The latest update to the Case-Shiller Home Price Index was published earlier this week, and the Denver and Miami housing markets were singled out as top performers. Prices in those two metro areas rose by more than 8% during the last 12-month reporting period, more than any other city tracked by the index.
According to the report, “Denver and Miami reported the highest year-over-year gains, as [home] prices increased by 8.4% and 8.3%, respectively, over the last 12 months.”
Nationally, prices rose by around 4.5% in January 2015, compared to the same month last year. So these two markets have clearly outpaced the nation as a whole. (The report released on March 31 contained data through the end of January, due to a two-month reporting lag.)
I wrote about the Denver real estate market a couple of weeks ago, citing low inventory as one of the leading causes for price growth in the area. In short, there are more home buyers in and around Denver competing for fewer properties these days, and it’s driving house values north.
But it’s been a while since we took an in-depth look at the Miami real estate market. Here’s how things are shaping up in the South Florida housing market.
Miami / South Florida Real Estate Market Hot But Cooling
According to the latest Case-Shiller report, home prices in Miami rose by 8.3% from January 2014 to January 2015. That was the second-largest gain of any city tracked by their index.
Miami’s real estate market was also a top performer at the monthly level, with prices rising 0.7% from November to December of last year, and another 0.7% from December 2014 to January 2015.
Over the last couple of years, housing inventory dropped rapidly across the Miami metro area. This, combined with steady and/or rising demand, led to the significant home-price gains we’ve seen over the last 12 months. But the inventory situation has leveled off, and today there is a better balance between supply and demand.
According to a recent report by Realtor.com, the total number of Miami homes listed for sale declined by only 3% over the last 12 months. By way of comparison, some metros experienced inventory declines of 20% or more. So the supply situation in Miami has been relatively stable over the last year, where inventory is concerned.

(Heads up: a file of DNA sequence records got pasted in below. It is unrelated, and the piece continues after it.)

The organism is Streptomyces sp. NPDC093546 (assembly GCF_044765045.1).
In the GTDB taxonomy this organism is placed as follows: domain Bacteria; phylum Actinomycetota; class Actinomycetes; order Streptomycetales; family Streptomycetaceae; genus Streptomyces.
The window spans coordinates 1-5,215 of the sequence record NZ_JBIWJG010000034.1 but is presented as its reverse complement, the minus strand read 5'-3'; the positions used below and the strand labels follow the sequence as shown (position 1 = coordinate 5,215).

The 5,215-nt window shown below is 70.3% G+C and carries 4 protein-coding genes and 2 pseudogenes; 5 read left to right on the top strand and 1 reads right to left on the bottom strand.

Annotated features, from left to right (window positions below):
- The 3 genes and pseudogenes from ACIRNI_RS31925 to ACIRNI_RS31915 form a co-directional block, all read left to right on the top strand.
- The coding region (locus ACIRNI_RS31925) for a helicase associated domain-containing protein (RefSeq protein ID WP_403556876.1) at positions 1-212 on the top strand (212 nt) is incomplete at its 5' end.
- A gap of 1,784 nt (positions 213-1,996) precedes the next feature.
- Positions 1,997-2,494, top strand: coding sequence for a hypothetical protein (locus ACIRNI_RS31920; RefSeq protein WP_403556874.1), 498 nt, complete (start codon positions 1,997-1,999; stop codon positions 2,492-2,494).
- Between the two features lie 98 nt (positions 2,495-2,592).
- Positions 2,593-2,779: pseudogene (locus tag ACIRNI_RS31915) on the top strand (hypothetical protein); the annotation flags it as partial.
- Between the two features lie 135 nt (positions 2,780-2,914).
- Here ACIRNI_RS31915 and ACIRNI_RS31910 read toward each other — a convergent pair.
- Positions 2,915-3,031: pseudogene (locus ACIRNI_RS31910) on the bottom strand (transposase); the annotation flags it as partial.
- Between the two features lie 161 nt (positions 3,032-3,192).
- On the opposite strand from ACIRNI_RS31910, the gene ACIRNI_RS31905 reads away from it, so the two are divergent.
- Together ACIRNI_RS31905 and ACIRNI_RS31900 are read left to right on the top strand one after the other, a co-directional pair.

More Moderate Forecast Issued for 2015
While no one can predict the future with complete accuracy, most economists feel that home-price gains will continue to slow through the rest of 2015. This is true for Miami, and the broader South Florida real estate market, as well.
Last year, home prices in the area rose by more than 8% according to the S&P/Case-Shiller Index. But we probably shouldn’t expect such gains for 2015. In fact, current trends suggest the Miami housing market will end 2015 with more modest price gains compared to 2014.
This month, the real estate information service Zillow issued a 12-month forecast for home prices in the Miami-Fort Lauderdale metro area. The company’s economists predicted that home prices in the area would rise by only 1.3% over the next 12 months, compared to an 11.7% gain over the last 12 months.
Low Mortgage Rates, Job Gains Driving Demand
On the demand side of the equation, low mortgage rates and job-market improvements continue to fuel home sales in the Miami housing market.
The metro area’s unemployment rate was 5.5% at the start of 2015, down from a recession peak of 11% in 2010. This means there are more well-employed home buyers in the market today compared to previous years.
Meanwhile, long-term mortgage rates continue to hover well below 4%, making home loans attractive to buyers. The average rate for a 30-year mortgage loan in Miami has been below 4% since November of last year, as shown in the chart below.
Long-term mortgage rates are expected to remain low for the foreseeable future, partly due to the Federal Reserve’s current monetary policy.
Disclaimer: This report contains third-party data and trends relating to the Miami and South Florida real estate market. Information provided by these sources is deemed reliable but not guaranteed. The publishers of this website make no predictions or assertions regarding future conditions in this or any other local housing market.